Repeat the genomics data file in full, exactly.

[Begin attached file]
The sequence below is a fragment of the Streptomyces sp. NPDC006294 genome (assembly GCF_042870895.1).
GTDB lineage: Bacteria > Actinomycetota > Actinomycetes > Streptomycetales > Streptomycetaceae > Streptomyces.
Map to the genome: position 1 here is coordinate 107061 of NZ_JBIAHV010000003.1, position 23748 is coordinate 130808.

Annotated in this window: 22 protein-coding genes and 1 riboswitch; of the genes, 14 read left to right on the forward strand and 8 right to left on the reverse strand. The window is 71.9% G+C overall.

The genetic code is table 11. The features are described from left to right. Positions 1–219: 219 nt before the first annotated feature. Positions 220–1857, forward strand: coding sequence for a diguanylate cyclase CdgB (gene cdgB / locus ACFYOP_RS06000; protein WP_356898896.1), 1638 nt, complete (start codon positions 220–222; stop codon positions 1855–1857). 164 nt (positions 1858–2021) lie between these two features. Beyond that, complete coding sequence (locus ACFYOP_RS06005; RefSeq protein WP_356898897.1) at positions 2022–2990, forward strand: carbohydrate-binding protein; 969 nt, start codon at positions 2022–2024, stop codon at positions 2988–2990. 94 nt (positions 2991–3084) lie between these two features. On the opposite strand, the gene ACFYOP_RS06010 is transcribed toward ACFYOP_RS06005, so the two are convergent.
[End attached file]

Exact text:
The sequence below is a fragment of the Streptomyces sp. NPDC006294 genome (assembly GCF_042870895.1).
GTDB lineage: Bacteria > Actinomycetota > Actinomycetes > Streptomycetales > Streptomycetaceae > Streptomyces.
Map to the genome: position 1 here is coordinate 107061 of NZ_JBIAHV010000003.1, position 23748 is coordinate 130808.

Annotated in this window: 22 protein-coding genes and 1 riboswitch; of the genes, 14 read left to right on the forward strand and 8 right to left on the reverse strand. The window is 71.9% G+C overall.

The genetic code is table 11. The features are described from left to right. Positions 1–219: 219 nt before the first annotated feature. Positions 220–1857, forward strand: coding sequence for a diguanylate cyclase CdgB (gene cdgB / locus ACFYOP_RS06000; protein WP_356898896.1), 1638 nt, complete (start codon positions 220–222; stop codon positions 1855–1857). 164 nt (positions 1858–2021) lie between these two features. Beyond that, complete coding sequence (locus ACFYOP_RS06005; RefSeq protein WP_356898897.1) at positions 2022–2990, forward strand: carbohydrate-binding protein; 969 nt, start codon at positions 2022–2024, stop codon at positions 2988–2990. 94 nt (positions 2991–3084) lie between these two features. On the opposite strand, the gene ACFYOP_RS06010 is transcribed toward ACFYOP_RS06005, so the two are convergent.